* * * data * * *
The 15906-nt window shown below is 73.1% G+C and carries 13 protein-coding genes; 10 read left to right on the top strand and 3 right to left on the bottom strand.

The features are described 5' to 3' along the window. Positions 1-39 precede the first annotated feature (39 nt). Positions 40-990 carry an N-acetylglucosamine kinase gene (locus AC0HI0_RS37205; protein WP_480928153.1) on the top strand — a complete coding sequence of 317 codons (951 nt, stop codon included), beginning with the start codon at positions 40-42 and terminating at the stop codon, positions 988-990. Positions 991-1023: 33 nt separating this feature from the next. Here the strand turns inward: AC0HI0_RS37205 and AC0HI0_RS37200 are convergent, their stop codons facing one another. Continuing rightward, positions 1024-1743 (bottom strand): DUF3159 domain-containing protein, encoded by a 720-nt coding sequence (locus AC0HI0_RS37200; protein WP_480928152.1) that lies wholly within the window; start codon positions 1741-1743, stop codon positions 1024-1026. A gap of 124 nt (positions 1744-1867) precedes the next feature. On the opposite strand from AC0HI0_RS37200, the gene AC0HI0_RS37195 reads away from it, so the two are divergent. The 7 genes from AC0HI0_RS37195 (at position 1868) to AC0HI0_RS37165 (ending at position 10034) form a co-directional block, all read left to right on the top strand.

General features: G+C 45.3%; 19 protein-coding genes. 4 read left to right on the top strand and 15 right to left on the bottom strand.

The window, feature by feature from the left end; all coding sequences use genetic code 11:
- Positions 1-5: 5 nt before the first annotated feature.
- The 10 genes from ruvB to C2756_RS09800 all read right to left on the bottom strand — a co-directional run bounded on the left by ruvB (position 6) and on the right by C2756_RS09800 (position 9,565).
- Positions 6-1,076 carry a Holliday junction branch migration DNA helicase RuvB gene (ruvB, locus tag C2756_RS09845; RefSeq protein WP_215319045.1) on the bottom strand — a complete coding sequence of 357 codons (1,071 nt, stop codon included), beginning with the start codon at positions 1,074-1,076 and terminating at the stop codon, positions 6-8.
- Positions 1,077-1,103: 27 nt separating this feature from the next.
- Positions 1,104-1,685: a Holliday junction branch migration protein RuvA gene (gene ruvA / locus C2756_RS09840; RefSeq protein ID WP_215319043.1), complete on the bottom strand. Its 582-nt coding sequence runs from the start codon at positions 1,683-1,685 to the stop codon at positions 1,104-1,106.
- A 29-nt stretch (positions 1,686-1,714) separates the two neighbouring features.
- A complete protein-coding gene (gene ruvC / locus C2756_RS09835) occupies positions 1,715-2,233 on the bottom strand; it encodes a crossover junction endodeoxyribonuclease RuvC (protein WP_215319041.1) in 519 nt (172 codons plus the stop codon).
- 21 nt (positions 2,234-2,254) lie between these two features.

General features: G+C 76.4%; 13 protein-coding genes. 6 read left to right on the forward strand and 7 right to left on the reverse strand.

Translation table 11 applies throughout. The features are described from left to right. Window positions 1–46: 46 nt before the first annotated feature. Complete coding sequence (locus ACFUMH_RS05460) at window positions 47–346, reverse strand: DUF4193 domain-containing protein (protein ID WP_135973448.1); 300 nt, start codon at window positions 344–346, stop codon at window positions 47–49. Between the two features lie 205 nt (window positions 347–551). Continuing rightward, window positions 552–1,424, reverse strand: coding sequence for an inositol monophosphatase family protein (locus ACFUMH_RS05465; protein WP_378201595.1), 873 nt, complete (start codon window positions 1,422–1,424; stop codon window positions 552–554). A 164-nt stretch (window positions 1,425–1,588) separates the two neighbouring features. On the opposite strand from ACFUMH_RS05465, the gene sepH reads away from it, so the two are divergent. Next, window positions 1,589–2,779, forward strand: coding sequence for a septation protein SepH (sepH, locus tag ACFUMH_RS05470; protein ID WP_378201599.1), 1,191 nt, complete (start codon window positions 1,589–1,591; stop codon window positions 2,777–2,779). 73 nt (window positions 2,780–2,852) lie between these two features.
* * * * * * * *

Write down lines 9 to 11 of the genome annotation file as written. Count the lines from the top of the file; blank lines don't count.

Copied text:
- Positions 1,104-1,685: a Holliday junction branch migration protein RuvA gene (gene ruvA / locus C2756_RS09840; RefSeq protein ID WP_215319043.1), complete on the bottom strand. Its 582-nt coding sequence runs from the start codon at positions 1,683-1,685 to the stop codon at positions 1,104-1,106.
- A 29-nt stretch (positions 1,686-1,714) separates the two neighbouring features.
- A complete protein-coding gene (gene ruvC / locus C2756_RS09835) occupies positions 1,715-2,233 on the bottom strand; it encodes a crossover junction endodeoxyribonuclease RuvC (protein WP_215319041.1) in 519 nt (172 codons plus the stop codon).